The case the court heard began in May 2004, when the Royal Canadian Mounted Police raided a VICS research facility, seized some 900 marijuana plants destined for VICS patients, and arrested VICS employee Mathew Beren. Lawyers for Beren used the bust to challenge the way Health Canada regulated medical marijuana production.

The ruling comes only a day after a federal appeals court rejected an Ottawa appeal of a January lower court decision that restricting growers to only one patient was unconstitutional. That lower court ruling had been stayed pending the appeal.

In Vancouver, Judge Koenigsberg noted that although Beren may have sold marijuana to people without medical approval, he was of "good character," lacked a criminal record, and was growing, in the main, for patients. "If ever there was a case in which an absolute discharge was appropriate, it was this one," she concluded.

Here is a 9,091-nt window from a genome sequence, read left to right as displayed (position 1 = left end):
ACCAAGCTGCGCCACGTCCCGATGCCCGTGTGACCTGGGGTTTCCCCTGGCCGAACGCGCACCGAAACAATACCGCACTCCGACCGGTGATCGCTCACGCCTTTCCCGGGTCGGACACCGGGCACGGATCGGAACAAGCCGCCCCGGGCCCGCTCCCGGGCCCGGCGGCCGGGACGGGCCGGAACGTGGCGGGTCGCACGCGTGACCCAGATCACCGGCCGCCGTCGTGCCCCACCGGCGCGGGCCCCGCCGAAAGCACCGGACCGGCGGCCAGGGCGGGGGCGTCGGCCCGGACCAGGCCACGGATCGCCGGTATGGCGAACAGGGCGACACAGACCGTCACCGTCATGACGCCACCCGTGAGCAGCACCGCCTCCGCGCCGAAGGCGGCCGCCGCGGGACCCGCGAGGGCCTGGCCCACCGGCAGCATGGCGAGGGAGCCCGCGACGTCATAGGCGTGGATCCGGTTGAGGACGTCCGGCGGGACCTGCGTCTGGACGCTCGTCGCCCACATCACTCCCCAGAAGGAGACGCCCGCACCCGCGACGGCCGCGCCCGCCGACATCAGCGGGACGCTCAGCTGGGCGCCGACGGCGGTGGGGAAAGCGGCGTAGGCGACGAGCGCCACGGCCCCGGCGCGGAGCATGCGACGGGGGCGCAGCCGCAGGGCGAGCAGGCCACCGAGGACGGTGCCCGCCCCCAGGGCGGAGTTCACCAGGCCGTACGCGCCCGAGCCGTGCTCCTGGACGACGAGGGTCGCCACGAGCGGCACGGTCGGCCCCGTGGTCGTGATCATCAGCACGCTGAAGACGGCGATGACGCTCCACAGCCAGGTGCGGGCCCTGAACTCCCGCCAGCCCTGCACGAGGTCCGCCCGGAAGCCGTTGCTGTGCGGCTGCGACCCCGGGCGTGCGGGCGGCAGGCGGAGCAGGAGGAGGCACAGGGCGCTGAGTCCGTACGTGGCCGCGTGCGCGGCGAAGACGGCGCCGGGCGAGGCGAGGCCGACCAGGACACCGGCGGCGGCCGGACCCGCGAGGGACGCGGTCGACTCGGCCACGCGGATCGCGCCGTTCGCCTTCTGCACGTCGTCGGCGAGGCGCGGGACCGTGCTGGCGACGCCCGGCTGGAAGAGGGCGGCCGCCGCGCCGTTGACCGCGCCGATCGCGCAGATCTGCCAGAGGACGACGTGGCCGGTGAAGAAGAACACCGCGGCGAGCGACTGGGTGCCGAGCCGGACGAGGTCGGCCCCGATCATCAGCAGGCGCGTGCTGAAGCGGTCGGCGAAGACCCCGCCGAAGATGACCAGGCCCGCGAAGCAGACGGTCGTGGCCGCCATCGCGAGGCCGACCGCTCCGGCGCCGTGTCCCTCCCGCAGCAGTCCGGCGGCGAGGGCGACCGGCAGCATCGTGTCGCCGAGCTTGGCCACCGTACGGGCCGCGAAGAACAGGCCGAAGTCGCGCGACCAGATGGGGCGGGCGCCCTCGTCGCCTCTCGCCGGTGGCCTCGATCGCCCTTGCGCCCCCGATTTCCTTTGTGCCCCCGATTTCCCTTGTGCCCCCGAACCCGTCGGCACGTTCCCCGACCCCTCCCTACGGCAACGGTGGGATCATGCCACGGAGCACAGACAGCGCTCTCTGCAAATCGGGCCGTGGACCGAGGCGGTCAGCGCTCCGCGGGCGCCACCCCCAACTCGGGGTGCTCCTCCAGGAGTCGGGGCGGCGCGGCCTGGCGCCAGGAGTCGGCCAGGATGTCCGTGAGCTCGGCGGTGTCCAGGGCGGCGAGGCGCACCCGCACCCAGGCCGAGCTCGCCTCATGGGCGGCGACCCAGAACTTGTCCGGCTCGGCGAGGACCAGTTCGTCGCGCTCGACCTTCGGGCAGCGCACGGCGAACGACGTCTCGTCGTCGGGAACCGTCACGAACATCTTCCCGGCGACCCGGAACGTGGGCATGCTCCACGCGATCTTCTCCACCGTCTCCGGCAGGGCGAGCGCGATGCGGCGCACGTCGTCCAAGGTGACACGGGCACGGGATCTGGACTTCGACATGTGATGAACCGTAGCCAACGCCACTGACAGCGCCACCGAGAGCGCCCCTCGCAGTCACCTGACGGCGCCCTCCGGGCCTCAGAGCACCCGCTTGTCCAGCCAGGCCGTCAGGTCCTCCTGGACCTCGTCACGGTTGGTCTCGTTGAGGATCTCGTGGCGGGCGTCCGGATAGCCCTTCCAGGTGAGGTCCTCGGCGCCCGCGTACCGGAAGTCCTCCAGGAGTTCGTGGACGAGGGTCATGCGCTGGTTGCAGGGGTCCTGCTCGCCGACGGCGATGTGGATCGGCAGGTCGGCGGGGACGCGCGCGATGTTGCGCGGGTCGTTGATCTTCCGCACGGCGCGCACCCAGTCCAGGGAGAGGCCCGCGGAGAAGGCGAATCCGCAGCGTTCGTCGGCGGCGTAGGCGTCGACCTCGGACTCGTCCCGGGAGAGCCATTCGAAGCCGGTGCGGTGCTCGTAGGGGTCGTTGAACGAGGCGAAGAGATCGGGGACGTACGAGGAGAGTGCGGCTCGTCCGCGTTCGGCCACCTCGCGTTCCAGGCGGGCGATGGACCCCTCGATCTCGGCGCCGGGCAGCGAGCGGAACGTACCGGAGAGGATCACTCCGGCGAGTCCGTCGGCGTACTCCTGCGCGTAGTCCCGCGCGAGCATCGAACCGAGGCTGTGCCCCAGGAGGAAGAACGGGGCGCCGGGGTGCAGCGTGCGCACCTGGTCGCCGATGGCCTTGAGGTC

"I was facing 14 years or more in jail, of course, I'm relieved," Beren said immediately after the ruling. He knew the risks, he said, but sick people needed their medicine.